Kline won’t seek 8th term in Congress

By Rachel E. Stassen-Berger St. Paul Pioneer Press ST. PAUL -- With his committee chairmanship expiring and more days spent golfing and fishing on his mind, Republican U.S. Rep. John Kline announced Thursday he would not run for an eighth term ne...

By Rachel E. Stassen-Berger

St. Paul Pioneer Press

ST. PAUL -- With his committee chairmanship expiring and more days spent golfing and fishing on his mind, Republican U.S. Rep. John Kline announced Thursday he would not run for an eighth term next year.

“Time is moving on. I’ve loved the work. I continue to love the work, there is always a fight there, but it is time,” he said. “It is time to let somebody else have a shot at it.”


A retired Marine colonel, the 67-year-old Kline arrived in Congress in 2002, running three times before unseating a Democratic incumbent in Minnesota’s 2nd District, covering the southern Twin Cities metro area. He rose to become an ally of House Speaker John Boehner and chairman of the House Education and the Workforce Committee.

Although Kline handily won re-election in recent years, his south suburban and rural district is increasingly competitive. It is one of just a handful nationwide that a Republican holds but Democratic President Barack Obama won in 2012. With Kline out of the running, the race will become one the most watched - and most costly - House elections in the country.

“It is essentially a swing district,” Kline admitted Thursday.


As quickly as word of Kline’s retirement spread to Washington, D.C., political handicappers moved Minnesota’s 2nd district from an fairly assured Republican hold to a toss-up election that anyone could win.

Two well-funded Democrats were already running to best Kline, and the Democratic Congressional Campaign Committee has kept an increasingly close eye the district.

In the second quarter of the year, Democrat candidate Angie Craig had actually outraised Kline, and Democratic candidate Mary Lawrence had lent her campaign enough money to bring her bank balance on par with Kline’s. Their hefty coffers - and the expected multimillion-dollar nature of the race - will mean that any new candidates will have to quickly start raising money.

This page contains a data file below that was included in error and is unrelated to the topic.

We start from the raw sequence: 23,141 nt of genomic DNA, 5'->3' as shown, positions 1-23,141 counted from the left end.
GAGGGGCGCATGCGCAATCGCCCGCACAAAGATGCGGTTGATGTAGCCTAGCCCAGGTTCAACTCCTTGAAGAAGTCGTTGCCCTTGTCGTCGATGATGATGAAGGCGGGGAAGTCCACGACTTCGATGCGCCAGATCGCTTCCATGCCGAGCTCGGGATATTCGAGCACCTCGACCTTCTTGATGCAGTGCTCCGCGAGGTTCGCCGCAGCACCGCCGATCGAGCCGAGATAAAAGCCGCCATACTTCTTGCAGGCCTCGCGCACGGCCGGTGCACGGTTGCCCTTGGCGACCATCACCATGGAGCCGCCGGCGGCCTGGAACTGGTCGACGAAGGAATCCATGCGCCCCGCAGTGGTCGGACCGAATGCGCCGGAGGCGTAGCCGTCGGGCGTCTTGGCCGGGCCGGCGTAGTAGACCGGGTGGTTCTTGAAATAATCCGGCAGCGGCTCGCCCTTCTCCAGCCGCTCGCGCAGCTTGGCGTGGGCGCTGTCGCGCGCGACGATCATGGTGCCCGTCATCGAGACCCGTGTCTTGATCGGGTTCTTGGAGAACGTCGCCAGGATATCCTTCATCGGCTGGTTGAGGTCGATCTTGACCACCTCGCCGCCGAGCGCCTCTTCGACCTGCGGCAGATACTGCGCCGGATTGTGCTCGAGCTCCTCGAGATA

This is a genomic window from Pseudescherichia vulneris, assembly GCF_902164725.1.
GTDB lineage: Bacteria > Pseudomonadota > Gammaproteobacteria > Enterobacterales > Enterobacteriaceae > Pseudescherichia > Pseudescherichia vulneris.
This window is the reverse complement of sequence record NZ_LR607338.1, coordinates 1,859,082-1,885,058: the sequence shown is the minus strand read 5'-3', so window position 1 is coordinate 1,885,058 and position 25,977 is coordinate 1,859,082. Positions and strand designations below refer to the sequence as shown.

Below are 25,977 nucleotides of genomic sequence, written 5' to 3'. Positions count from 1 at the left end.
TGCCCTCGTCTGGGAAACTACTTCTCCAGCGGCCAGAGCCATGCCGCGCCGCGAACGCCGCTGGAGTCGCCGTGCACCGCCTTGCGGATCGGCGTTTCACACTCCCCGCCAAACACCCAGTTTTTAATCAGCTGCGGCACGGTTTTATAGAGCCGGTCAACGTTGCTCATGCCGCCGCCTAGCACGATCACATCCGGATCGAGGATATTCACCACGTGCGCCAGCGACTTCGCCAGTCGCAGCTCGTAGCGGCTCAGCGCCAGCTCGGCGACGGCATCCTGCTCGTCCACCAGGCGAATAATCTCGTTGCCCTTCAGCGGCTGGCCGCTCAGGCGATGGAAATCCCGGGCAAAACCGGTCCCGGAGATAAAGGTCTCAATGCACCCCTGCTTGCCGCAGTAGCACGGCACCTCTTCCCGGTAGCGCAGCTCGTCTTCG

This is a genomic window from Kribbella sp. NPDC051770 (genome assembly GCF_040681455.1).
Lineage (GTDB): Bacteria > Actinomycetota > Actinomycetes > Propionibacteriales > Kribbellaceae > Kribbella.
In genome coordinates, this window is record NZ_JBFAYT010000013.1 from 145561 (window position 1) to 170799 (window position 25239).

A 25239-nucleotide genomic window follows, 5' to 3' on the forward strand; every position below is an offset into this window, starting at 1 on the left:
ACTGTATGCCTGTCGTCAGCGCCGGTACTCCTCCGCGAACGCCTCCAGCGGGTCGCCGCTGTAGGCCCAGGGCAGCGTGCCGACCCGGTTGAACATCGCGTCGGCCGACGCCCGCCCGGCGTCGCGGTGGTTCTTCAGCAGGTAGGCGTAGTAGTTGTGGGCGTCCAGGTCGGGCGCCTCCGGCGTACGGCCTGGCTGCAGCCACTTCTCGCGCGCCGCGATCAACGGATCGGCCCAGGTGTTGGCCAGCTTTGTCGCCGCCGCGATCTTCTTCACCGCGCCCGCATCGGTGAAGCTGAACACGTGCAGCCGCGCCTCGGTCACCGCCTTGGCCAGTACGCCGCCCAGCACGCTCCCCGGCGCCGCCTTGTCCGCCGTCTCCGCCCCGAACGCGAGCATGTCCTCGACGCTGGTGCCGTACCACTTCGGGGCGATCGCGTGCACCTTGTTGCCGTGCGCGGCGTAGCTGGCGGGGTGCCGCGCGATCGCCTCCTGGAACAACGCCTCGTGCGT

With Kline out of the race, state Rep. Joe Atkins, an Inver Grove Heights Democrat and a prodigious fundraiser, said he would decide whether to join the race next week.

The volume of Republican interest is even more overflowing.

Although the district will be tougher to win - and hold - than the recently open 6th Congressional District seat, the rare vacant U.S. House seat set a horde of ambitious GOP minds to considering.

State lawmakers, county commissioners, former U.S. Senate candidates and even former First Lady Mary Pawlenty have been mentioned as possible Republican contestants.

On Thursday, several Republicans said they were considering runs. Many said they had not yet had a chance to think through the possibilities, but very few ruled it out.

One potential candidate, however, was very clear on his thoughts.

“I would rather stick a fork in my eye than run for Congress,” said Rep. Pat Garofalo, R-Farmington.

Kline said he does not know who will run to take his place and does not have a favorite right now.


“I’m not pushing anybody,” he said.

Work left to do

Despite the rush to figure out the politics that will come after Kline leaves, the retiring representative stressed that he still has 16 months left in his term and work left to do.

The seven-term member from Burnsville is charged with representing the House in the upcoming negotiations over the No Child Left Behind federal education law rewrite.

“I am going to continue to be a chairman of a big important committee,” Kline said.

Compromising the Republican House desires with the Republican and Democratic senate needs could take until next summer, Kline said recently. But, he also said he did factor into his retirement decision the fact that he could not serve as the committee chair in 2017, given chair term-limits in the House.

A career Marine who carried the briefcase of nuclear decision-making tools for presidents, Kline also plans to continue his work on veterans and military affairs issues. Just days before he announced his retirement, he said he planned to introduce legislation to “protect veterans from erroneous and untimely billing practices by the Dept. of Veterans Affairs.”


On Thursday, Kline, a member of the Arms Services Committee, said working on the “Beyond the Yellow Ribbon” program to integrate returning service members was among his proudest accomplishments.

Kline will also spend time receiving accolades from colleagues and competitors. Democrats and Republicans alike poured out praise Thursday.

Democratic Gov. Mark Dayton said he respected Kline’s “sincerity and integrity.” Republican U.S. Rep. Erik Paulsen thanked Kline for his “friendship and guidance.” Even his current Democratic opponents thanked him for his service and said admiring words about his career.

As to what’s next, Kline declined any ambitions to join a 2017 Republican presidential administration, should one materialize, and laughed when asked whether he would consider a run for governor or the U.S. Senate.

“I, of course, would never say never, but it’s certainly - absolutely certainly - not in any plans of mine,” Kline said. “What happens to be after January 2017 remains to be seen. I expect to take up some new challenges in life which I do not yet know what those will be, but I’m sure it will be exciting.”

Bill Salisbury contributed to this report.


The Pioneer Press is a media partner with Forum News Service.

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